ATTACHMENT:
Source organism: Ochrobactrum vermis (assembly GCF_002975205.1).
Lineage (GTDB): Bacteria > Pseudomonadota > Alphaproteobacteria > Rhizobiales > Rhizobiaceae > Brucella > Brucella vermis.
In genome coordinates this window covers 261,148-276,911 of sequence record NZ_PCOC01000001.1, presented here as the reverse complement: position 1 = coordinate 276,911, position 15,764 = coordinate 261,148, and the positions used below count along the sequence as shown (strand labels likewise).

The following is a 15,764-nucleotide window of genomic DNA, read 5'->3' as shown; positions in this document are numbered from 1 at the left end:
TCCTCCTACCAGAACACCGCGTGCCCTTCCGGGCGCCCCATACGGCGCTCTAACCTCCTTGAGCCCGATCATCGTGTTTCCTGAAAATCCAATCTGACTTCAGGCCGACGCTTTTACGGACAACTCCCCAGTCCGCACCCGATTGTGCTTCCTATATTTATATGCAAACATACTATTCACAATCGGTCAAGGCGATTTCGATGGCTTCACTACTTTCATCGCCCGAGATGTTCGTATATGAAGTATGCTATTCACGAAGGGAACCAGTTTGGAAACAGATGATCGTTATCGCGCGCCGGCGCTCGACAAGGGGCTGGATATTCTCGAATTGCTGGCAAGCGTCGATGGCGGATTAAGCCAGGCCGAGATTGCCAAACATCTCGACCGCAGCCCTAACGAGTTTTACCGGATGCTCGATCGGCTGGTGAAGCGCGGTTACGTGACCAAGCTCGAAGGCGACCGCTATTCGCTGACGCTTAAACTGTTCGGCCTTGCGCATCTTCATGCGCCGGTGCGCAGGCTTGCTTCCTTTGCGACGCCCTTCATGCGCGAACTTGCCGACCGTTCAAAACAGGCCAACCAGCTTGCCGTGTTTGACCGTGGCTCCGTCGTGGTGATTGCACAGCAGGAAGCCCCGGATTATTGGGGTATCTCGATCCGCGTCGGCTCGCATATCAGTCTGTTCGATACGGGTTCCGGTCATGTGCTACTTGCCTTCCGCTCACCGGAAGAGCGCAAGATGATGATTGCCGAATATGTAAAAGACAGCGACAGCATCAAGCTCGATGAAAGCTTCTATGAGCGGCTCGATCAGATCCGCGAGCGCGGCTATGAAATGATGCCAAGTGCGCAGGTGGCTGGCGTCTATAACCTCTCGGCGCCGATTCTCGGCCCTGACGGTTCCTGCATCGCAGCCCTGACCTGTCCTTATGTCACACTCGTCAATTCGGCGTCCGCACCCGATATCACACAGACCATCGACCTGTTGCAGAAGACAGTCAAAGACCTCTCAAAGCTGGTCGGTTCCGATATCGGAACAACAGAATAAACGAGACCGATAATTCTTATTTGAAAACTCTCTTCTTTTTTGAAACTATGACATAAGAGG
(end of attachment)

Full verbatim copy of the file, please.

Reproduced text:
Source organism: Ochrobactrum vermis (assembly GCF_002975205.1).
Lineage (GTDB): Bacteria > Pseudomonadota > Alphaproteobacteria > Rhizobiales > Rhizobiaceae > Brucella > Brucella vermis.
In genome coordinates this window covers 261,148-276,911 of sequence record NZ_PCOC01000001.1, presented here as the reverse complement: position 1 = coordinate 276,911, position 15,764 = coordinate 261,148, and the positions used below count along the sequence as shown (strand labels likewise).

The following is a 15,764-nucleotide window of genomic DNA, read 5'->3' as shown; positions in this document are numbered from 1 at the left end:
TCCTCCTACCAGAACACCGCGTGCCCTTCCGGGCGCCCCATACGGCGCTCTAACCTCCTTGAGCCCGATCATCGTGTTTCCTGAAAATCCAATCTGACTTCAGGCCGACGCTTTTACGGACAACTCCCCAGTCCGCACCCGATTGTGCTTCCTATATTTATATGCAAACATACTATTCACAATCGGTCAAGGCGATTTCGATGGCTTCACTACTTTCATCGCCCGAGATGTTCGTATATGAAGTATGCTATTCACGAAGGGAACCAGTTTGGAAACAGATGATCGTTATCGCGCGCCGGCGCTCGACAAGGGGCTGGATATTCTCGAATTGCTGGCAAGCGTCGATGGCGGATTAAGCCAGGCCGAGATTGCCAAACATCTCGACCGCAGCCCTAACGAGTTTTACCGGATGCTCGATCGGCTGGTGAAGCGCGGTTACGTGACCAAGCTCGAAGGCGACCGCTATTCGCTGACGCTTAAACTGTTCGGCCTTGCGCATCTTCATGCGCCGGTGCGCAGGCTTGCTTCCTTTGCGACGCCCTTCATGCGCGAACTTGCCGACCGTTCAAAACAGGCCAACCAGCTTGCCGTGTTTGACCGTGGCTCCGTCGTGGTGATTGCACAGCAGGAAGCCCCGGATTATTGGGGTATCTCGATCCGCGTCGGCTCGCATATCAGTCTGTTCGATACGGGTTCCGGTCATGTGCTACTTGCCTTCCGCTCACCGGAAGAGCGCAAGATGATGATTGCCGAATATGTAAAAGACAGCGACAGCATCAAGCTCGATGAAAGCTTCTATGAGCGGCTCGATCAGATCCGCGAGCGCGGCTATGAAATGATGCCAAGTGCGCAGGTGGCTGGCGTCTATAACCTCTCGGCGCCGATTCTCGGCCCTGACGGTTCCTGCATCGCAGCCCTGACCTGTCCTTATGTCACACTCGTCAATTCGGCGTCCGCACCCGATATCACACAGACCATCGACCTGTTGCAGAAGACAGTCAAAGACCTCTCAAAGCTGGTCGGTTCCGATATCGGAACAACAGAATAAACGAGACCGATAATTCTTATTTGAAAACTCTCTTCTTTTTTGAAACTATGACATAAGAGG